Thankfully I am not admonished for admitting to relapses in terms of depression and whatnot [“and whatnot.” I love it.], but my reluctance to be open about who I really am is getting to me. [Of course it is. Not being able to be at least most of who you are is a burden no one should have to carry.] This builds up on the fact that my parents deny my sexuality even though they are atheists; they also deny my Christian beliefs. [What the (bleeeeeeeeeeep)? What kind of a no-win situation is that? I hate your parents.] I feel that the only Christians I interact with (except the few on Tumblr that I talk to because I don’t attend church or a youth group anymore) will reject me. [Well, most of us here are Christians, and we love you. I love you, and I’m a Christian. I’m sure there are Christians in your real life that would also love you, exactly as you are. Which is kind of besides the point, I know. But they/we are everywhere out there. Come visit us over at Unfundamentalist Christians!] I don’t know whether I want to leave the ministry or not [I do: you do], and I don’t know how to talk to my parents. [Who would? They sound crazy. What kind of atheists refuse to accept that their own kid is gay? Worst. Atheists. Ever. They’re rejecting the two most fundamental qualities about you, each of which is perfect natural and honorable. Again: I loathe your parents. Have them write me. Tell them I’ll give them this blog space to explain to the world their personal philosophy and beliefs. I’m sure that would be edifying for all of us. Seriously: this space is theirs if they’d like to share their belief system.]

The only opportunity I see is that I’m off to university [oh, really? Awesome! That’s not just an “opportunity”; that’s a game changer. Whew. That means you’re saved—as long as you’re not going to Fundy U or anything. If you’re going to anything near a real college, your whole life will open up in ways you can’t even begin to imagine now. excellent. I’m really glad to hear that you’re going to college], but I don’t know how to utilize that. [Go. That’s how you utilize it: you go. Girl.] I really am floundering a little. [Who wouldn’t be, in your position? Just reading your letter has me flopping around on the ground like … well, a flounder in the bottom of a boat. You’re facing some serious challenges here, sweetheart. There’s no question but that you’re more than equal to your challenges, but dang: your plate is full just now.]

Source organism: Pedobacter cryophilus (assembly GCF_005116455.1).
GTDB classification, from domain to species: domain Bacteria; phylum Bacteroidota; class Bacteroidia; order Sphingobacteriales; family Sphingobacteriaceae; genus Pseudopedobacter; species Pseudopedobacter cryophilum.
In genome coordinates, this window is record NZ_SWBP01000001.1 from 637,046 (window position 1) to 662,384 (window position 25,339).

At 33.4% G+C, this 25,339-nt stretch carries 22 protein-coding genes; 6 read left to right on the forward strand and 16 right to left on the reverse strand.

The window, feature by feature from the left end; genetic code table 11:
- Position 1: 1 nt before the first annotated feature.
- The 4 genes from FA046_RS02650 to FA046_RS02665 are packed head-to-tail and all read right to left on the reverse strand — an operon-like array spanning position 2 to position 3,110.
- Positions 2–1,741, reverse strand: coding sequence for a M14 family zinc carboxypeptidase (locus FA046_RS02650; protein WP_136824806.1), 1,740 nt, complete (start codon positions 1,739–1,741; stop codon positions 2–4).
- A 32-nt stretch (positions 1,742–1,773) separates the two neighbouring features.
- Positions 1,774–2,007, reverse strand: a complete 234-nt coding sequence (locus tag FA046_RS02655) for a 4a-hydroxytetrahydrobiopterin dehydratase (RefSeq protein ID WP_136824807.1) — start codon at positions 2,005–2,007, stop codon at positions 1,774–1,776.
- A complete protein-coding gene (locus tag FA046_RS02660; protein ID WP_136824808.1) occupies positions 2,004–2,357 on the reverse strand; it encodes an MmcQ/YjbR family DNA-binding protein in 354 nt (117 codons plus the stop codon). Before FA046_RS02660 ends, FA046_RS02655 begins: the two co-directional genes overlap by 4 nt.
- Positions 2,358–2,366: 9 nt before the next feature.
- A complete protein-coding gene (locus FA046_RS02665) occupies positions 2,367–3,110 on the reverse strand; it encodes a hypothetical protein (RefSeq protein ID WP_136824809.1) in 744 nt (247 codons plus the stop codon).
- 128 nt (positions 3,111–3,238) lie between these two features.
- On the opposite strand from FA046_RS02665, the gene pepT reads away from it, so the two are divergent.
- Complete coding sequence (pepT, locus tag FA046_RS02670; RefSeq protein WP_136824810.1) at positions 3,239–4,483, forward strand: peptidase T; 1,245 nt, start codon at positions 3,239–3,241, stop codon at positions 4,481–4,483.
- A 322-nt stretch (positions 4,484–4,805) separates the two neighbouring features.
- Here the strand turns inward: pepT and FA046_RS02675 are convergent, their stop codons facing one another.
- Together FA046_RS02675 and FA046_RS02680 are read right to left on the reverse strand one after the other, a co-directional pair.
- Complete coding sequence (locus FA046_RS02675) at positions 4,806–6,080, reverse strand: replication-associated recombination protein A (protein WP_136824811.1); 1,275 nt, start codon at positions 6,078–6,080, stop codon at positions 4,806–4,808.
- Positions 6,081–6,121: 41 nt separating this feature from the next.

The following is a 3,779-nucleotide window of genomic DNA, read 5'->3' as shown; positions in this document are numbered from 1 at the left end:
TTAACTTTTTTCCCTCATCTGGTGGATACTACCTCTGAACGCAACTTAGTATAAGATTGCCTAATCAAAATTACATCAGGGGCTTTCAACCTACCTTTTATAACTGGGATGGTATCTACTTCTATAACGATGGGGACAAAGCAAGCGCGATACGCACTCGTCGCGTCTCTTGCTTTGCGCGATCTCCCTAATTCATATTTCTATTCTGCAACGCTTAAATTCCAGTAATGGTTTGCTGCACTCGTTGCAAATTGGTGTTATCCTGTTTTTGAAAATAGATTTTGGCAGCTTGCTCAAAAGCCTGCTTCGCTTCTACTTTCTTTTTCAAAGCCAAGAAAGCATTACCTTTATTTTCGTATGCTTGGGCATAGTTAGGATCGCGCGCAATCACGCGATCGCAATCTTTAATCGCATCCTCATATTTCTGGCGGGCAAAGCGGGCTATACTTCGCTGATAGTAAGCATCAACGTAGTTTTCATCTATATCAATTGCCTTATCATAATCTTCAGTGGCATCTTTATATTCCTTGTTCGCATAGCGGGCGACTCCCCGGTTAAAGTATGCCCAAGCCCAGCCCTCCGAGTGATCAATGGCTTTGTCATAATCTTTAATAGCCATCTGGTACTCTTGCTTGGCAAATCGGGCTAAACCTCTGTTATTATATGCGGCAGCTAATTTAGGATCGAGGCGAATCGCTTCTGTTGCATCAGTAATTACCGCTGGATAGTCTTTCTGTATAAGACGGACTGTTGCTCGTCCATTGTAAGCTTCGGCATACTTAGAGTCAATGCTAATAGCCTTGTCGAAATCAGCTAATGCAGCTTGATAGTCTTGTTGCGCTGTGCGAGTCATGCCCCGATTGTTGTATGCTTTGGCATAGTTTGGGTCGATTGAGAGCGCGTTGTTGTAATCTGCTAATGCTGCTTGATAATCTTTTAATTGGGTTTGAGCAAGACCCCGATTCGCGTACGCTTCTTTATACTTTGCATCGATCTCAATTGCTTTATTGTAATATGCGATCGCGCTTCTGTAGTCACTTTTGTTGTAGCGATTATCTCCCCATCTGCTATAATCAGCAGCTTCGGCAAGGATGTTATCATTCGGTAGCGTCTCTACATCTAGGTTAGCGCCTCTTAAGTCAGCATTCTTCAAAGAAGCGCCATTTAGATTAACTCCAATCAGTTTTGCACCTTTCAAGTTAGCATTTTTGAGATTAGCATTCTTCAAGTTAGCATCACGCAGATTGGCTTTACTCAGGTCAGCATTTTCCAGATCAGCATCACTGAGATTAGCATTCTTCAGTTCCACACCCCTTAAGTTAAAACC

Any help would be greatly appreciated. [Hard to advise without really knowing more about your Actual Life. Sounds like you live at home with your cretinous parents? And that you’re going to university … when? Soon, I hope? Anyway, for now of course I have no idea what your actual options are: so much of those kinds of choices depend entirely finances. Generally speaking, though: lay low, don’t trip, smile and be nice to everybody so they’ll stay out of your face, plan, and get the heck out. That’s pretty much … always the way to go when you’re in a life that needs serious alteration. It’s all about time, patience, planning, and execution. (Same as a lot of what I say in my mini-book Seven Reasons Women Stay in Abusive Relationships, below.)]

(And do I get better advice if I say your website is wonderful? Because your website is wonderful.) [Ahh. That’s kind of you. Thank you. Please let us know how it goes for you. Love you.]

image by the great David Hayward, a.k.a. The Naked Pastor.